Dieuwe de Boer



You can follow Dieuwe de Boer on Telegram or Twitter.

The introduction of a new public holiday comes with a battle as old as time. Public “holy days” have generally arisen through either religious observances or national achievements. Christmas and Easter come from ancient liturgical calendars, while Waitangi, ANZAC, Labour and Queen’s Birthday are expressions of important national significance.

Where does Matariki fit in?

With Matariki around the corner, Maori cultural advisers, academics, and the Government are warning businesses to avoid commercialising the mid-winter holiday.


Holidays of a religious nature are inevitably marked by a tug-of-war between two forces: God and Mammon. However, commercialisation of our other “holy days” is not contested by the Labour Government and is even encouraged.

We are trying to tell people that Matariki is not a selling opportunity. No one wants to see a Matariki ‘Big Mac’ … “We are asking businesses to think, ‘how will their actions enhance Matariki?’, not, ‘how will Matariki enhance their business?’

– Skye Kimura to Stuff

Not all businesses got the memo. Even though their commercial interests align with the spirit of the celebration, Babycity committed a mortal sin by trying to hold a Matariki sale. They were forced to issue a public recantation: “We are regretful in our decisions to commercialise Matariki and we sincerely apologise for being culturally insensitive and for any distress this may have caused.”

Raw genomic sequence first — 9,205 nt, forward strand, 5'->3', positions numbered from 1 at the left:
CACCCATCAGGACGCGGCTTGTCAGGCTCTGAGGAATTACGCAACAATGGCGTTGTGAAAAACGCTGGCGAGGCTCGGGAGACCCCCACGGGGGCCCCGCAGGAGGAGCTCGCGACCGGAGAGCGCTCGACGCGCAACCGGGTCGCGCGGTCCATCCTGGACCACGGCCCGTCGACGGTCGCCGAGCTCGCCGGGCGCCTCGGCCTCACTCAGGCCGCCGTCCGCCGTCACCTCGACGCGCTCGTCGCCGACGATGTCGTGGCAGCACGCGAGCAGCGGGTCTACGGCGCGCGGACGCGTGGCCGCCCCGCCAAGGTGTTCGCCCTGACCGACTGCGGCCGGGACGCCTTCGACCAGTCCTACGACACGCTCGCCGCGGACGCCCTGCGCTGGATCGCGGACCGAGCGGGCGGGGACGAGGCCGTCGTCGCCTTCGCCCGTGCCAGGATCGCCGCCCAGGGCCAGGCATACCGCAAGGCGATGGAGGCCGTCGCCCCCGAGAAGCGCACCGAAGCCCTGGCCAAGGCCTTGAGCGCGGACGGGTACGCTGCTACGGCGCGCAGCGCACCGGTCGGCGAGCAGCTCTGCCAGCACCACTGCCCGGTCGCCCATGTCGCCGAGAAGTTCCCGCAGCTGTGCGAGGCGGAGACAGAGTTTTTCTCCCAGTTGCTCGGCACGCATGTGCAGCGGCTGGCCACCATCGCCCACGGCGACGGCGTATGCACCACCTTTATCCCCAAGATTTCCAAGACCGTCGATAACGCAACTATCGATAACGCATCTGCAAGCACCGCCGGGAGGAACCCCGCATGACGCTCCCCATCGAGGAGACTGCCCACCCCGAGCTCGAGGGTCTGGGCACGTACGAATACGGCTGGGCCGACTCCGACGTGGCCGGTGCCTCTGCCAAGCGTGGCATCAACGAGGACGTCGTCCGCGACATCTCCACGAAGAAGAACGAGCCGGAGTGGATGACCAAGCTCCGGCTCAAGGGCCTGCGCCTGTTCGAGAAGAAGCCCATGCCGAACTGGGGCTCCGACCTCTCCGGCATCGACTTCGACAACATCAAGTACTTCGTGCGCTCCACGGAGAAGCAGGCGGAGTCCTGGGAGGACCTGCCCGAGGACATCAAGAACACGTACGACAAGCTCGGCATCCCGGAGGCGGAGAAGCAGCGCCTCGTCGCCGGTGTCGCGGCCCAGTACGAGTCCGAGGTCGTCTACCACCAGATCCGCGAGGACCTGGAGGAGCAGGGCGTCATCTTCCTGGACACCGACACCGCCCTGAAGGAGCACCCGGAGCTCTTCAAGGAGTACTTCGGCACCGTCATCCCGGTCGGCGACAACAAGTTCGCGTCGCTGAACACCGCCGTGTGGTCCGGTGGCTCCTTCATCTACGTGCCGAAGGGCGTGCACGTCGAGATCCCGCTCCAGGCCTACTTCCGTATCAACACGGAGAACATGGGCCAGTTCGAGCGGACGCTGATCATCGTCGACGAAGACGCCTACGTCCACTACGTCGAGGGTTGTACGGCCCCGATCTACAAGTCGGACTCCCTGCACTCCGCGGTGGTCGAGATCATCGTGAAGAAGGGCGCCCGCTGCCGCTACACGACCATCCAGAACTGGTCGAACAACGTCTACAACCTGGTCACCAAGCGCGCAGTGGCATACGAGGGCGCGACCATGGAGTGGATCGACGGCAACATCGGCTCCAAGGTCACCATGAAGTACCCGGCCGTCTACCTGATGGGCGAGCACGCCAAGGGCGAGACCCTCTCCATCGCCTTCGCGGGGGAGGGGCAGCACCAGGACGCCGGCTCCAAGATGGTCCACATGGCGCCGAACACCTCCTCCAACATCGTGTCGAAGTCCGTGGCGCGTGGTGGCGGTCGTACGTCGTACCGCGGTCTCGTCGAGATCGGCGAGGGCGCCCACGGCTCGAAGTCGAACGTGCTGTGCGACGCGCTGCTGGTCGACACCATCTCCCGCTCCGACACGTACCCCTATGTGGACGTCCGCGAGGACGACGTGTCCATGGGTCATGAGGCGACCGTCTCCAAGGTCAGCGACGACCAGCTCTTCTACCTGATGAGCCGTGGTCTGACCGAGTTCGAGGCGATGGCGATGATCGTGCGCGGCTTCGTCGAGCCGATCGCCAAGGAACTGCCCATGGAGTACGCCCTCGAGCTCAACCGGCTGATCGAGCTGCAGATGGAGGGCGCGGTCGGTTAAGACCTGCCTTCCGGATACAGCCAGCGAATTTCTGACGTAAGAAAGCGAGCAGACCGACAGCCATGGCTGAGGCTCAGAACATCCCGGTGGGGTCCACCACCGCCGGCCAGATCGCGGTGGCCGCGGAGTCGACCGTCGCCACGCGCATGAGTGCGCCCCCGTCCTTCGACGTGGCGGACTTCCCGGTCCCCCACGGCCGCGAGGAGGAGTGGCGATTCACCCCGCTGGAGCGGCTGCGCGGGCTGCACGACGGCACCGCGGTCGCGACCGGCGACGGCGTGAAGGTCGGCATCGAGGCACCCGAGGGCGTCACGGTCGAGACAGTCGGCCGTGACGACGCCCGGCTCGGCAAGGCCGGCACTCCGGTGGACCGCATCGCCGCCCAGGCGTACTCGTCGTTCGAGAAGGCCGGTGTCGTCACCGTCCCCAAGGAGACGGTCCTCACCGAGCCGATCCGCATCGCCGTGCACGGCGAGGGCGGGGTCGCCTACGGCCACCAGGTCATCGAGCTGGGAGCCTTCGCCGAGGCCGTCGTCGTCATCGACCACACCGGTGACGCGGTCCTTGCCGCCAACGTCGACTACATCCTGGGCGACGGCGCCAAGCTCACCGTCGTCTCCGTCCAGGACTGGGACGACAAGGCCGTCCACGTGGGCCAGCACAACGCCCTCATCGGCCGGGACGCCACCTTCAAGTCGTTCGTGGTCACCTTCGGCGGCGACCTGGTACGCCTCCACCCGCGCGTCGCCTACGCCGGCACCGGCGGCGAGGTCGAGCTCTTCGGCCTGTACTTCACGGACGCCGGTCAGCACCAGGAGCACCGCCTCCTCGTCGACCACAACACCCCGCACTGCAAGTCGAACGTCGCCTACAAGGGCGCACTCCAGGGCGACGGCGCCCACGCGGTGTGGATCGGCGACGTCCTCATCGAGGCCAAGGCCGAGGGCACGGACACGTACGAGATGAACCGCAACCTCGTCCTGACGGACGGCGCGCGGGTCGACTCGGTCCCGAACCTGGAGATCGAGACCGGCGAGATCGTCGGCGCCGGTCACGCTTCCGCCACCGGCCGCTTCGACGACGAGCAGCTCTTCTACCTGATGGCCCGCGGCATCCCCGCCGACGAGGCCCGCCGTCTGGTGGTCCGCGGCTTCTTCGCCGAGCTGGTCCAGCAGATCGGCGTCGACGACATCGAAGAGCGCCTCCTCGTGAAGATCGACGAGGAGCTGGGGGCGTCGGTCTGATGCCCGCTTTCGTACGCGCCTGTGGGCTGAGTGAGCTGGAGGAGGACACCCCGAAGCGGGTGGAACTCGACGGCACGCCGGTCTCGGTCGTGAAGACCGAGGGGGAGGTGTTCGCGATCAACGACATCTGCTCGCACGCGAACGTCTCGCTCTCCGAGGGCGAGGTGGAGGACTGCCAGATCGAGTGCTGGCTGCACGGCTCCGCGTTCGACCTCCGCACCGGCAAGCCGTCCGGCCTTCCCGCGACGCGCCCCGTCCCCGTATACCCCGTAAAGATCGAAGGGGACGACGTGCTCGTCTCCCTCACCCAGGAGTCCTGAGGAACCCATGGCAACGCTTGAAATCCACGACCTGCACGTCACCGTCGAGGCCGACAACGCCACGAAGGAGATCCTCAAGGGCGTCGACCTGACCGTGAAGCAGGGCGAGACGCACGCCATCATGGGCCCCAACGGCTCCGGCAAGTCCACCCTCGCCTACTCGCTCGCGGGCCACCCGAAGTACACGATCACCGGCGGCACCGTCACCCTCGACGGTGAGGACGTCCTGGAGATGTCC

The separation between the religious and the profane is an important one for a successful sacramental holiday, which is now pitting two modern forces against each other. Who will win?

The Big Mac of globohomo or the rising cultural power of neopagan religion?

Matariki is an important date in the Maori lunar calendar that marks the new year. It is meant to be a time of gathering with loved ones, sharing kai, and reflecting on those who have died during the year.

– Stuff

Matariki is the Southern Hemisphere expression of the old European Yuletide. New Zealand has always lacked a warm mid-winter tradition to counter the dark and cold days that mark the death of one year and the birth of another.

Or perhaps Matariki will be symbolic of this Government killing and burying our Christian heritage to replace it with a newly born religious force that is more amiable to earthly authority.

Only time will tell.

You can follow Dieuwe de Boer on Telegram or Twitter.

Dieuwe de Boer

Editor of Right Minds NZ. Follow me on Telegram and